Time for online sales taxes

A look inside The tax collector’s office, by Pieter Brueghel the Younger

If your local retail owner is smiling a little more than normal the next time you buy something, he might not be flirting with you. He’s probably happy about some legislation that will make the business world a bit fairer.

On May 6, the United States Senate passed the Marketplace Fairness Act (MFA), which would enable states to collect sales tax for transactions conducted over the Internet just as they would for transactions conducted in a street-front store. The bill next heads to the House — the land where reason goes to die — but if it survives that experience, it is expected to be signed by President Obama.

Actually, its prospects might not be too bad in the House; the bill has broad support even from a number of unexpected folks. In late April, as committed an anti-taxer as Wisconsin’s Rep. Paul Ryan expressed support for the Marketplace Fairness Act.

When California made its own plans to begin collecting online sales taxes (which it started doing in mid-2012), had a conniption fit that only ended after it made a deal with the state to open up some distribution centers in the state. This time around, the online retailing giant is skipping the conniption and going right to reason; Amazon supports the MFA and reportedly spent a couple million dollars lobbying for it.

These days, the major online opposition to sales taxes is coming from a different dot-com giant. eBay, that $14 billion 27,000-employee online startup, has taken lead position in opposing the online sales tax. The company’s senior director of global public policy, Brian Bieron, issued a statement after the Senate passed its bill, arguing that “the contentious debate in the Senate shows that a lot more work needs to be done to get the Internet sales tax issue right, including ensuring that small businesses using the Internet are protected from new burdens that harm their ability to compete and grow. eBay will continue to focus on bringing greater balance to the legislation by protecting small businesses with less than $10 million in sales or fewer than 50 employees.”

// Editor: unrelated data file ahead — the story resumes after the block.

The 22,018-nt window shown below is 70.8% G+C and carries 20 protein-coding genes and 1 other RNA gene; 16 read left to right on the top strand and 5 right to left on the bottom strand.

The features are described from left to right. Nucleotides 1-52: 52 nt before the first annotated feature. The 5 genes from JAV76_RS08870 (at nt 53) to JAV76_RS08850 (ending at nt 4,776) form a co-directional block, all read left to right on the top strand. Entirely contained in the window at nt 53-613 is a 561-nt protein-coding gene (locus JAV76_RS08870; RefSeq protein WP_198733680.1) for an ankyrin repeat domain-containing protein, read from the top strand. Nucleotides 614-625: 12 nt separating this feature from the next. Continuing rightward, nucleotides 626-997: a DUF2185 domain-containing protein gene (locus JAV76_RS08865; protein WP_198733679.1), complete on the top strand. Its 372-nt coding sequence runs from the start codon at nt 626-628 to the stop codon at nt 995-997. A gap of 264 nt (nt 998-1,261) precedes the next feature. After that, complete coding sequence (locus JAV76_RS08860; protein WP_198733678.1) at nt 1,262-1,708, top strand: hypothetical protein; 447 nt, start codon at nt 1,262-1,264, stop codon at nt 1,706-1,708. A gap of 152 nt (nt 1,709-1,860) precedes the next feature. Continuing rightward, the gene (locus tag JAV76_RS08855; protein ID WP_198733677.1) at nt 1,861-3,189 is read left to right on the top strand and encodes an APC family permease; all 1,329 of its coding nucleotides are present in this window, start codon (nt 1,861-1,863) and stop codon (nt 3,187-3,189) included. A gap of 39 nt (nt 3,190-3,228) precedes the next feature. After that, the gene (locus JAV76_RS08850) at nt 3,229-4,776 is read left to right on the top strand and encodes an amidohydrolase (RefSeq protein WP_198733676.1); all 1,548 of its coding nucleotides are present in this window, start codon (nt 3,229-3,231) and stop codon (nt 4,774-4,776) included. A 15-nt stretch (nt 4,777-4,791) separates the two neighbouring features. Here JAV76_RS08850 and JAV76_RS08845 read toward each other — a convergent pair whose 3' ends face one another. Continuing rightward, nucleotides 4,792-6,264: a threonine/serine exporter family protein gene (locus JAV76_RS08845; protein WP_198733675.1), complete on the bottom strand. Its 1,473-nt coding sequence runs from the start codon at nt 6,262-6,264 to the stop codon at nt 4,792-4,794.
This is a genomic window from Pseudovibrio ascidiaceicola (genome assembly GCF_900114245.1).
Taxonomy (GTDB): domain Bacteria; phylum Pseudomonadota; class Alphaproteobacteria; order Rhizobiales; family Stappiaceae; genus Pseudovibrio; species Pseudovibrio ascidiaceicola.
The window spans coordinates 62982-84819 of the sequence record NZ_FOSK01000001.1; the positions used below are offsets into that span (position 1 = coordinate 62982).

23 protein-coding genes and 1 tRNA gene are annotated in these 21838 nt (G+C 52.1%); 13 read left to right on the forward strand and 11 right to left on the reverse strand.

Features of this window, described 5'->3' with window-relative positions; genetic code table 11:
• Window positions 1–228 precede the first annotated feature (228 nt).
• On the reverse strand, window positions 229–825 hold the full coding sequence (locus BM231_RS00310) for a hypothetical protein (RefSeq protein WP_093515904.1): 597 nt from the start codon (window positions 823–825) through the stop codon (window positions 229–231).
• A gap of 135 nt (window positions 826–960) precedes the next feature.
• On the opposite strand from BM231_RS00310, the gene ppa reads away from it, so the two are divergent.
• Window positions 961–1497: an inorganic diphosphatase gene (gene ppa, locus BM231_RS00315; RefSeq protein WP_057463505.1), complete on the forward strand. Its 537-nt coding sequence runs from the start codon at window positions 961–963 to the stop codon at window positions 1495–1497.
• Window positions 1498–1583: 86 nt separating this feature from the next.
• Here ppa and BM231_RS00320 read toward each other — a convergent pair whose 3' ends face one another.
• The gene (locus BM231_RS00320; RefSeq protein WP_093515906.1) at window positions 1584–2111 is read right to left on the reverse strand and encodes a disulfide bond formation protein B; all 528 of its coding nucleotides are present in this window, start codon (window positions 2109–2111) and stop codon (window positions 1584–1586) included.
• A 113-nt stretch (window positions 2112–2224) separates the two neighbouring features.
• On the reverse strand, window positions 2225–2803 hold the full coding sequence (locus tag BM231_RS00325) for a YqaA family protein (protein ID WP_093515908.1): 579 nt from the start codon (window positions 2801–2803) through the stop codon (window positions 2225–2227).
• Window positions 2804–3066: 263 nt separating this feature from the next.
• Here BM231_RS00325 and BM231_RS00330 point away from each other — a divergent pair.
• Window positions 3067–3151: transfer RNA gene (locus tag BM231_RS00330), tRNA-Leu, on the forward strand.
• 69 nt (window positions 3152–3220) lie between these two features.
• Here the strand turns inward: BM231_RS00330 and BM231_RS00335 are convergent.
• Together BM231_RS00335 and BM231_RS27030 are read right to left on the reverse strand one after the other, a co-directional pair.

The “contentious” Senate debate nonetheless resulted in a lopsided vote in favor of MFA of 69 to 27, so eBay’s putting a brave face on the fact that it has publicly backed a losing argument.

The Senate bill exempts small businesses with less than $1 million in revenue, so eBay’s bid to raise the cutoff to a $10 million revenue and 50-employee level puts it in the position of being the brave defender of the small business in America. Too bad that small business includes some of the strongest supporters of this bill. For example, a group called Alliance for Main Street Fairness is arguing for the online sales tax from the perspective of the small business.

Even without this bill, retailers are supposed to collect a use tax in lieu of a sales tax, and if the retailer doesn’t do it, then the purchaser is supposed to track those taxes and pay them directly to the state. That clearly wasn’t happening, so states will now be able to treat all retail businesses alike, regardless of whether they are in brick-and-mortar locations or are shipping purchases out of their parents’ garage to online buyers.

The MFA has been described as an equalizer for bricks-and-mortar businesses, but that’s underselling it (and is about 15 years behind the times). Do you know many bricks-and-mortar stores, large or small, that don’t have an internet presence often with online ordering and even digital catalogs? Some, no doubt, but not many. It no longer makes sense to treat an online sale differently than you would a catalog sale or an in-person sale.

In the early days of the commercialized Internet, online retailers were able to win the argument against collecting sales taxes because there was widespread support in Washington for nursing along this burgeoning sector. Legislators also are for the most part technological luddites who were dazzled by the first dot-com bubble and afraid to look like they were behind the times. You wouldn’t want to be the legislator who supported the bill that killed online business, would you?

But now, the Internet is no swaddling baby and those online retailers are multibillion dollar behemoths that should do more to pay for the government that protects their sometimes-laughable patents, among other benefits.

So MFA shouldn’t be viewed as some sort of troglodyte effort by the “old economy” to hobble the “new economy.” It’s nothing more than legislators finally catching up with technology and economics just barely enough to realize that they have been being played by the online retail giants for long enough. A commercial sale is a sale and should be taxed as such. It shouldn’t be taxed more than is needed to pay for the things we’ve voted for through our legislative solons, but there no longer exists any substantive reason for exempting this one form of commercial exchange.

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